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50 Women Game-Changers (in Food): #24 Paula Deen - Pumpkin Cake w/ Buttery Cream Cheese Frosting

the "Gourmet" prompt...
24. Paula Deen- The smiley Deen of the South, like the scent of her deep-fried mac and cheese, gets everywhere.

Up until the last week, I didn't know all that much about Paula Deen.  Southern charm...piercing blue eyes...sparkly of butter and all-things-fried...heavy drawl...those were the few things I knew about Paula.  Sure, I watch her show now and again if it happens to be on when I'm flipping channels and I don't run across a better option.  I even own a few of her cookbooks...all of which I've picked up at library sales.  It's a rare cookbook I can resist for a dollar.  But really, that's not much.  So when I set out to dig a little deeper, I was pretty amazed at the things I didn't know about this woman (okay, it didn't require that much digging...she's pretty public with her dirty laundry...and she's written a memoir, Paula Deen: It Ain't All About the Cookin').

She married young, at just 18 years old.  She was pregnant at 19.  She lost both of her parents when she was 23.  She then spiraled into depression and became agoraphobic.    Agoraphobic for twenty years.  20 years!  Can you imagine this outgoing lady being an agoraphobe?  I think that was most shocking to me.  However, this did lead (perhaps) to the Paula we know today.  Too afraid to venture into the grocery store, she would make her way in and grab as many things as she could that were close to the doors and head back home.  She taught herself to make food out of what she then had.  After her divorce from Jimmy Deen, she was forced to "venture back into the world armed with $200 and a brown paper bag in the glove compartment to breathe into in case of panic attacks".    Doing what she knew, she made up sandwiches and completed a lunch with a side and maybe a dessert and she'd pack them up into brown bags.  She'd send her boys (Jamie & know 'em) out to sell them to the businessmen in Savannah.  Her business was known as The Bag Lady.  In 1996, she opened a business on the waterfront called The Lady and Sons.  This led to an appearance on Oprah, which led to cookbooks, television shows, and eventually another restaurant.**  Though many are opposed to her semi-homemade cooking practices, she has become a household name thanks to all of these things.   Deserving of "the list"?  I'm on the fence.  What do you think?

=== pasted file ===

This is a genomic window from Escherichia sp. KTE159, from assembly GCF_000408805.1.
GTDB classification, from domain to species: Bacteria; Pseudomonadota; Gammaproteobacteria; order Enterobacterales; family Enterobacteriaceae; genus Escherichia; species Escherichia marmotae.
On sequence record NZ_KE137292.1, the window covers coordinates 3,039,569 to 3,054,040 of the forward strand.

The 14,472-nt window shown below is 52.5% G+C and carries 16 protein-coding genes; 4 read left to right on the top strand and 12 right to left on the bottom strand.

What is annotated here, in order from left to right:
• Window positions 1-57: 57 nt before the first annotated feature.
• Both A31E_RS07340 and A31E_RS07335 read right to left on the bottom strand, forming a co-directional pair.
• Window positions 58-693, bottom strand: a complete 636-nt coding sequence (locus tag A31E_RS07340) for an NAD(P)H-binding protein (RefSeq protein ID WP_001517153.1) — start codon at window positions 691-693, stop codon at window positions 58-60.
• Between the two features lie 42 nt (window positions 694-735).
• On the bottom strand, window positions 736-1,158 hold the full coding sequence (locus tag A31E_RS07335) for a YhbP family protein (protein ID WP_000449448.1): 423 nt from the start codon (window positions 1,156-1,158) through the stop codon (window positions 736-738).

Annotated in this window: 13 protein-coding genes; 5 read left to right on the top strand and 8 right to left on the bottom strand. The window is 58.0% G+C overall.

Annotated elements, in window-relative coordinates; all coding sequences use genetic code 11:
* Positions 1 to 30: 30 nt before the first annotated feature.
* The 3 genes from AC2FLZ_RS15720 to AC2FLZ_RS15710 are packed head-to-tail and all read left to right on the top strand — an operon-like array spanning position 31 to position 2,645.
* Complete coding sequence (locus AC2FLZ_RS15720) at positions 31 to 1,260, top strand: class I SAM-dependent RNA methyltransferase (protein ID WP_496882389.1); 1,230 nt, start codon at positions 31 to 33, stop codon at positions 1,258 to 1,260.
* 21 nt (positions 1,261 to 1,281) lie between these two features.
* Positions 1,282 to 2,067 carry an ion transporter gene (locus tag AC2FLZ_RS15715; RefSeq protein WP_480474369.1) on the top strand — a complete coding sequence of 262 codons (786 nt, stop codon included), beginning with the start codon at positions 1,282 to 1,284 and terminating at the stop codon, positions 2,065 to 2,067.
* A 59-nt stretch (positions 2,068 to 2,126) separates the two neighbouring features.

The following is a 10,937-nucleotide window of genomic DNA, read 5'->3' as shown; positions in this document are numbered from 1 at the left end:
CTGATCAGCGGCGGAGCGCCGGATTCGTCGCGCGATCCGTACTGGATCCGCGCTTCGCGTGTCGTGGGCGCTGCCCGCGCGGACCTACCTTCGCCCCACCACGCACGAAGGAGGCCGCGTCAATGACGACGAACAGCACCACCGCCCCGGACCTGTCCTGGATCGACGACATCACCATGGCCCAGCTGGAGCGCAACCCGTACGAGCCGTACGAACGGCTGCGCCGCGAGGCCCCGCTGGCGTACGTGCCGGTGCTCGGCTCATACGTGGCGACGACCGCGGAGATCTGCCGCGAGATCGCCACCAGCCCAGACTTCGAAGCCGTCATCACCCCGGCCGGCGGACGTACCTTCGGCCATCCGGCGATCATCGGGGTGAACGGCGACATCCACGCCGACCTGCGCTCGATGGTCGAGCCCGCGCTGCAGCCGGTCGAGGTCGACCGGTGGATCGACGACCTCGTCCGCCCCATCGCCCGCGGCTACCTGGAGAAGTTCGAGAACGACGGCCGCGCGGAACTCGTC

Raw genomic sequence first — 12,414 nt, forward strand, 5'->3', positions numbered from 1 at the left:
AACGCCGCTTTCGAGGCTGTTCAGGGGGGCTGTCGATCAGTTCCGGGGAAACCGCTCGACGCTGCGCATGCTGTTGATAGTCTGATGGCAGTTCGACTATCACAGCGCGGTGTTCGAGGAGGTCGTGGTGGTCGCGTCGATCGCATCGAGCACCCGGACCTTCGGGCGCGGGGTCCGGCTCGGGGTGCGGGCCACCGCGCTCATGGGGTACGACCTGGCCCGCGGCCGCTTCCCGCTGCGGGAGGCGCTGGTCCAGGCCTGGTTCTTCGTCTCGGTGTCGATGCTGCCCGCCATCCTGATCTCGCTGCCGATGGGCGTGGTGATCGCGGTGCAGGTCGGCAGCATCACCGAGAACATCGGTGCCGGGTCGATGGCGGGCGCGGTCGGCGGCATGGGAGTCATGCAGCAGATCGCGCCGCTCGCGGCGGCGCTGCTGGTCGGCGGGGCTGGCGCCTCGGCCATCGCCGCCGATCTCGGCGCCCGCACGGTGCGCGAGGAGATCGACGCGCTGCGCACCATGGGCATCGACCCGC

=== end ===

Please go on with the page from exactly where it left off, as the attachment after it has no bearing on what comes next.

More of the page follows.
Pumpkin Cake w/ Buttery Cream Cheese Frosting
adapted from Christmas with Paula Deen (Frosted Pumpkin Bars)
yield: ~24 svgs.

4 large eggs
1⅓  c. sugar
1 c. vegetable oil
15 oz. pumpkin puree
2 c. all-purpose flour
2 tsp. baking powder
1 tsp. baking soda
1 tsp. salt
1 tsp. ground cinnamon
½ tsp. ground ginger
½ tsp. ground cardamom
⅛ tsp. ground allspice

Preheat oven to 350° F.

I mixed this all by hand, using a whisk...but feel free to use an electric mixer.  Beat together eggs, sugar, oil, and pumpkin until light and fluffy.  Sift together the dry ingredients and then gradually stir them into the pumpkin mixture until thoroughly combined and smooth.

Pour into an ungreased 9" x 13" baking pan.  (If you want to be able to lift the whole cake out of the pan easily, line it with parchment paper first, leaving a few inches on each side for lifting.) Bake for 30-35 minutes or until a toothpick inserted in the center comes out clean.  Cool completely on a wire rack.  Lift out using the overhang of the parchment paper now, if you used it.
3 oz. cream cheese, at room temperature
4 oz. butter, at room temperature
1 tsp. pure vanilla extract
2 c. confectioners' sugar, sifted

Combine cream cheese and butter in a medium bowl and beat until smooth.  Again, this is easier in a mixer, but I did it by hand.  Yes, I burnt out yet another motor (my hand mixer) and didn't want to dirty the stand mixer.  Add vanilla and then slowly beat in the confectioners' sugar until very smooth.  Spread on the cooled pumpkin cake.  I sprinkled a couple handfuls of dry-roasted Macadamia nuts over the cake before serving.  They seemed to be the perfect finishing touch, adding a hint of a different texture and flavor.

Cut and serve or wrap well and freeze.
In May '11, Gourmet posted a list of 50 Women Game-Changers (in Food) that runs the gamut from food writers to cookbook authors to television personalities to restauranteurs to chefs to food bloggers.  Some are a given.  Some are controversial.  Speaking the names of some brings fond childhood memories.  Speaking the names of others will make some readers cringe.  And of course, some of our favorites were not even included.  We food-lovers are a passionate bunch of people and whether we agree or disagree, every woman on this list has earned her place for a reason.  Being a woman who is passionate about food (cooking, eating, talking about, writing about, photographing), when I caught wind of Mary from One Perfect Bite's idea of cooking/blogging her way through each of these 50 per week...I knew I wanted to join her.  Many of these women paved the way for us in culinary school, in the kitchen, in cookbooks, in food writing, and on television and I think it is a fabulous way to pay tribute to their efforts.  Some of the women on the list have been tops with me for years.  Some I have heard of (perhaps even seen, read, or cooked from) before.  And there are even a handful that I am not familiar with at all.  I excited to educate myself on each of these women game-changers and hope you look forward to reading along.  We are going in order from 1 to 50.

Who is cooking along with these 50 Women Game-Changers?
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